Well, we weren’t always enemies, and sometimes it is the good and healthy memories that make someone go to a funeral. Amanda was the first of us to die. At 47 it seemed too young to bury a contemporary. Once she was diagnosed it was only a matter of time, it was pretty amazing she lasted as long as she did, but if nothing else money can buy you time and in 2012 time can mean science and technology might just come up with some medication or medical treatment that changes everything.
It had not worked for Amanda, but so far it had worked for my dad. This last stroke seemed to be the first time he had an untimely health issue, with no easy fix in site.
Amanda fought hard for a good two years and then lost, the image of her greenish skin color and emaciated body made that perfectly clear. Her beautiful heart shaped face was gaunt and her eyes sunken in the video, the voice was the strangest and most unrecognizable trait. Was it Karma to go so slowly and with so much suffering? Our shopping Carts collided and I was as startled by that as by the tone of her voice.
“Connie? I just assumed you were not in town. I did not see you at Amanda’s funeral yesterday.”
“I don’t like funerals. I sent flowers. I saw the comments on Social Media. I was surprised you were there.”
“Social Media? I have avoided social media, the only use would be spying on my kids.”
“Most people use it. In a very public way.”
“Is something wrong?”
“You really don’t know, do you?”
Cyberspace helping small town gossip. I was so detached from the experiences of my youth and my past. I could not imagine there was anything I had missed that mattered in the here and now.
“You know, my dad is really ill, I am just here getting the house in order and figuring out the best way to help them get settled in Florida full-time.”
“I’m sorry about your dad. Can I come over tonight? I’ll bring a nice dinner, we really need to talk. It’s about Frank.”
This time I could easily put a word to define the situation; Dumbfounded. It is a small town but mom assured me that no-one knew.
“Believe me it is just as uncomfortable for me as it is for you, but we really need to talk. Better said it is about Frank and Mike.”
I learned at a very young age that the moments that define us in life are sometimes as concrete as a ton of bricks falling loudly and painfully on top of us. This was one of those moments, not at all like the subtle hidden one when Pete and I laughed together.
“Is seven OK? I can bring dinner.”
“You really think we can eat?”
“I’ll bring wine.”
I nodded. I started to pile food like a robot in the shopping cart, as the salesclerk rang it up I wondered why I had chosen all of Frank’s favorites.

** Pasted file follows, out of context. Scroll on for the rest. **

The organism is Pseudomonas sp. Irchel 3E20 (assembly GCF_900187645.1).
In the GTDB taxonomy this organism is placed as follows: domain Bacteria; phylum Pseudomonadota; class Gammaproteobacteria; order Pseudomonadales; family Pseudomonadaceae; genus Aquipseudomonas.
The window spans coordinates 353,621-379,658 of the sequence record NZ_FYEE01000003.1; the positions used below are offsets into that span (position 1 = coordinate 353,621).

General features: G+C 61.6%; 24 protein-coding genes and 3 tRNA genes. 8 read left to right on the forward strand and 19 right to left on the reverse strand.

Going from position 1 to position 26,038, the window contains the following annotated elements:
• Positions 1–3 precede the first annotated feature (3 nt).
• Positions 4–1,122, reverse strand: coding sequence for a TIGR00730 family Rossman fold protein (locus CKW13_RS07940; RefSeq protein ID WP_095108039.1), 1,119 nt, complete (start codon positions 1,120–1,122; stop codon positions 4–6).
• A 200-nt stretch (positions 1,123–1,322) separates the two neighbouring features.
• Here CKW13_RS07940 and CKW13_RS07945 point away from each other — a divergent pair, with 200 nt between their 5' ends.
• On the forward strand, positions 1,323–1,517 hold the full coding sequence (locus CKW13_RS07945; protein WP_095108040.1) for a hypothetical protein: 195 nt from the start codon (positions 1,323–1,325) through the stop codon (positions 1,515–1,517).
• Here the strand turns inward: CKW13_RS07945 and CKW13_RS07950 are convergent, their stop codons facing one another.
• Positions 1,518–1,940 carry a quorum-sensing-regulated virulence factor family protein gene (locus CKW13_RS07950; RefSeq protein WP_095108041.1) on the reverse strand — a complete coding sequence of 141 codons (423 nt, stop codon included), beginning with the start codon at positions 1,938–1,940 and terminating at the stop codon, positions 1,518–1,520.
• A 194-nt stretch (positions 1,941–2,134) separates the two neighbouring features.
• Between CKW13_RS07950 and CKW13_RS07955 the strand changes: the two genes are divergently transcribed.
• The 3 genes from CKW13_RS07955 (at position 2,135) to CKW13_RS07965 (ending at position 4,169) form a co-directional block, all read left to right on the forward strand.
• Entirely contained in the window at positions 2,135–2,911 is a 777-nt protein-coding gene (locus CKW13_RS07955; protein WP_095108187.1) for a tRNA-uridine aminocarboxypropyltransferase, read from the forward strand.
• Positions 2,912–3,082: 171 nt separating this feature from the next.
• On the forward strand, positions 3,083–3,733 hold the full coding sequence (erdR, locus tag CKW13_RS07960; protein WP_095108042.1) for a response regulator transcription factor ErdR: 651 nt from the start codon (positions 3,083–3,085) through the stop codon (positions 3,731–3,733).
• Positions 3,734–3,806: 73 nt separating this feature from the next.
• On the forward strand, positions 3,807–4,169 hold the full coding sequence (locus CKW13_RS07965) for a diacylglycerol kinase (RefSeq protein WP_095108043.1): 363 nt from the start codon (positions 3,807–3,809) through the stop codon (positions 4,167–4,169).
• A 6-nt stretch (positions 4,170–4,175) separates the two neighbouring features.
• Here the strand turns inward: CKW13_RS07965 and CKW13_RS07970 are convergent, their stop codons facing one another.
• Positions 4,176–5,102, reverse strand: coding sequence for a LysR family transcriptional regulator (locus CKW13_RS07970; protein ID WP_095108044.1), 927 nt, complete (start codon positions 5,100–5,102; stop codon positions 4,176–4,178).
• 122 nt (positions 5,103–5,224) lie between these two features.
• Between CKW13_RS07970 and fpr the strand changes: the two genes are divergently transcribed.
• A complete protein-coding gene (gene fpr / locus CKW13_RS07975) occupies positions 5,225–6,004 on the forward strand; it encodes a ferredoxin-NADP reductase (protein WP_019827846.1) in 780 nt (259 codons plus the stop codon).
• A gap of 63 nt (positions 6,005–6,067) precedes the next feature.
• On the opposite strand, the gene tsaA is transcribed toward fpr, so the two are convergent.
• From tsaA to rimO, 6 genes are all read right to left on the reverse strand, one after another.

M.C. has one other book that earned her many 5 star reviews. The Bridge of Deaths is a true life mystery novel with a love that spans time.
M.C.V. Egan is the pen name chosen by Maria Catalina Vergara Egan the author of The Bridge of Deaths in two versions as well as the soon to be released Defined by Others.
Catalina was born in Mexico City, Mexico in 1959, the sixth of eight children, in a traditional Catholic family. Communication in such a large family fueled her desire and need to find a voice and write.
She only spent her childhood in Mexico. Her father became an employee of The World Bank in Washington D.C. From the early 1970s at the age of 12 she moved with her entire family to the United States.
Catalina was already fluent in Southern English as she had spent one school year in the town of Pineville, Louisiana with her grandparents. There she won the English award; ironically being the only one who had English as a second language in her class. In the D.C. suburbs she attended various private Catholic schools and graduated from Winston Churchill High School in Potomac, Maryland in 1977.
She attended Montgomery Community College, where she changed majors every semester. She also studied in Lyons, France at the Catholic University for two years. In 1981, due to an impulsive young marriage to a Viking (The Swedish kind, not the football player kind) Catalina moved to Sweden where she resided for five years and taught at a language school for Swedish, Danish, and Finnish business people. She returned to the USA in the late 1980s where she has been living ever since. She is fluent in Spanish, English, French and Swedish.
Maria Catalina Vergara Egan is married and has one son, who together with their five pound Chihuahua make her feel like a fulltime mother. Although she would not call herself an Astrologer she has taken many classes and taught a few beginner classes in Astrology. This is one of her many past times when she is not writing or researching.